I have always heard that the correct formula for pricing is 3 to 1. If you buy it for one dollar, you sell it for $3.00. Is this true?
– Buddy Sherman, Owner, Southport Raw Bar & Restaurant, Fort Lauderdale, FL
Pricing is a little more complicated than that. Many restaurants do shoot for a 30-to-35 percent overall food cost, probably the origin of this rule of thumb. One way to ensure that your prices are in line with that food cost is to triple the food cost of the item. So if the beef, bun and other components for a hamburger cost $2.50, your menu price would be $7.50 or, more likely, $7.95 or $7.99 to build in some wiggle-room and make for a more attractive menu price.
That formula is okay, but breaks down in two key ways:
- Not every restaurant is equal. High volume, low-priced restaurants such as QSRs typically have a higher food cost percentage than fine dining restaurants, where labor costs run higher. Consider, for example, a $1.99 burger (perhaps 40% food cost, low labor cost) versus a $12.95 homemade butternut squash gnocchi (perhaps a 20% food cost, high labor cost). Even restaurants in the same segment may have different food cost targets. A family restaurant that does all their baking in house will have a lower food cost (eggs, flour and sugar are cheap) but a higher labor cost (bakers are expensive) than a restaurant who buys their desserts from a wholesale bakery.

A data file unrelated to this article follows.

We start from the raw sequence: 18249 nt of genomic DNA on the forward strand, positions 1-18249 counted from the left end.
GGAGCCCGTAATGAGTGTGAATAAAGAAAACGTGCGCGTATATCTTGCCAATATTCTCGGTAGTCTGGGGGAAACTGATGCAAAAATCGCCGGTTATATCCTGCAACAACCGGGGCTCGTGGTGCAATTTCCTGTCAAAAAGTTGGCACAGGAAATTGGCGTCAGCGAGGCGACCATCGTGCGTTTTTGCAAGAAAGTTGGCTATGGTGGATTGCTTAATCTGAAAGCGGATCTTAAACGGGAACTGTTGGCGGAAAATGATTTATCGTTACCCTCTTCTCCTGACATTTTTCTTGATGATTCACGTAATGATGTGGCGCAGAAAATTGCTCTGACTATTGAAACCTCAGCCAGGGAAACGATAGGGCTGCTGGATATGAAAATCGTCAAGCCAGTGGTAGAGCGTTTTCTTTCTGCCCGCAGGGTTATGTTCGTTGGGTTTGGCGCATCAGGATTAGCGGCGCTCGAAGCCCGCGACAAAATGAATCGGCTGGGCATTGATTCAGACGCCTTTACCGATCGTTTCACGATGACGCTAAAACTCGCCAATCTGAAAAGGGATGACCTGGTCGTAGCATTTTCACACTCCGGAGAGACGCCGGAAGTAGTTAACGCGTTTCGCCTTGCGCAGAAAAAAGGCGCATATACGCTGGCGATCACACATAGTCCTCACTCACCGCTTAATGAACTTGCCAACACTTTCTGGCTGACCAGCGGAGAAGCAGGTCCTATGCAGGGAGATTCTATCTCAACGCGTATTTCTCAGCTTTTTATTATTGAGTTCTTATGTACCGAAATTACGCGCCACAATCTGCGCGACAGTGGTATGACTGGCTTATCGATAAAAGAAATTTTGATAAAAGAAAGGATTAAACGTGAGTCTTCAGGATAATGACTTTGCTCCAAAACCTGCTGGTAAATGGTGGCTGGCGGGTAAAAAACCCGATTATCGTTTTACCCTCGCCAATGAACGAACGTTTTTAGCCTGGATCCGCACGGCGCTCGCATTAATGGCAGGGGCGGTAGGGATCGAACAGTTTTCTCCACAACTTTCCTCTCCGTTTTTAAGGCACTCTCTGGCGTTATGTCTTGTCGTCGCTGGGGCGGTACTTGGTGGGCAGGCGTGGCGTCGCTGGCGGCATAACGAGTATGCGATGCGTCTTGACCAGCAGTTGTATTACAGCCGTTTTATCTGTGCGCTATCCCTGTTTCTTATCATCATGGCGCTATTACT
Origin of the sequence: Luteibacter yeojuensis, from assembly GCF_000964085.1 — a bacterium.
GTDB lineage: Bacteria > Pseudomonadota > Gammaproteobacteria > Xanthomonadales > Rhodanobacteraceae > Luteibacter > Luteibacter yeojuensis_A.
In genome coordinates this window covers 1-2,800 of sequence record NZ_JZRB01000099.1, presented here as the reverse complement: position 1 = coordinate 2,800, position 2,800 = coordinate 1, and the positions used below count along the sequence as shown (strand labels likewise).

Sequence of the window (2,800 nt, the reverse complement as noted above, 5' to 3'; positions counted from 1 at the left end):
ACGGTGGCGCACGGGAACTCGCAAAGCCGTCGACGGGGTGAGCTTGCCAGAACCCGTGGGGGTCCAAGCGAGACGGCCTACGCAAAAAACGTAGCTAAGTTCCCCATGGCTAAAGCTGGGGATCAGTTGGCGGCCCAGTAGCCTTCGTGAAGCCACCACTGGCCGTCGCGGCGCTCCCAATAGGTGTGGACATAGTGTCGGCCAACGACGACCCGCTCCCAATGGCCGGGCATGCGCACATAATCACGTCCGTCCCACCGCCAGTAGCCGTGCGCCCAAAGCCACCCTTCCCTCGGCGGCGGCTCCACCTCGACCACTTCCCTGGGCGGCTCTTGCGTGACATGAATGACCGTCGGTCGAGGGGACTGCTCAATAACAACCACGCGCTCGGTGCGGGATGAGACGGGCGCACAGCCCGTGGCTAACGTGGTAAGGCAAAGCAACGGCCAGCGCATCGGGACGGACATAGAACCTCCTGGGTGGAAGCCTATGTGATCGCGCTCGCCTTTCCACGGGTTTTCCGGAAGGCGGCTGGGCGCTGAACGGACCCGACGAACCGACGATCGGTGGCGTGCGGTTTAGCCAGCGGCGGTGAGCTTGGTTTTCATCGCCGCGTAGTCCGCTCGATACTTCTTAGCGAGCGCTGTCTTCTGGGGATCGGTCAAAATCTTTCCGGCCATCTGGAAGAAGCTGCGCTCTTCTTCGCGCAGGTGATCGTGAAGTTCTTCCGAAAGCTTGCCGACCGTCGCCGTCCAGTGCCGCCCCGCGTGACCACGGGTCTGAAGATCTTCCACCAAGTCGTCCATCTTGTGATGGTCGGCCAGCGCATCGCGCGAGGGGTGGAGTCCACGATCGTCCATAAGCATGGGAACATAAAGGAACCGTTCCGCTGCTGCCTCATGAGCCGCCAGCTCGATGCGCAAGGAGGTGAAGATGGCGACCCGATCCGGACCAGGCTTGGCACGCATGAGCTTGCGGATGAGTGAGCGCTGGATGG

- Your target food cost is an average. If you price strictly by using a 3:1 ratio you’ll end up with an unappealing pricing structure. Some items will be priced high above your competition and others will be ridiculously low. This is where the art of pricing comes in. There may be an item that needs to have a low price (and correspondingly high food cost) to be competitive and work as a loss leader, getting people into the restaurant to spend money on other things. For example, a 25 cent wing promotion may have a 100% food cost, but may be worth it overall if it helps you sell beverages (at perhaps 20% beverage cost). Conversely, a menu item like rice pudding may cost 50 cents per portion but if the other desserts on the menu sell for $3.99 and up, it would be unusual to sell it for only $1.50. So the food cost percentage of rice pudding would be 13% priced at $3.99 with the others.
So like a lot of restaurant wisdom, there is a grain of truth to the 3:1 formula, but there are problems with making it a rule for running your restaurant.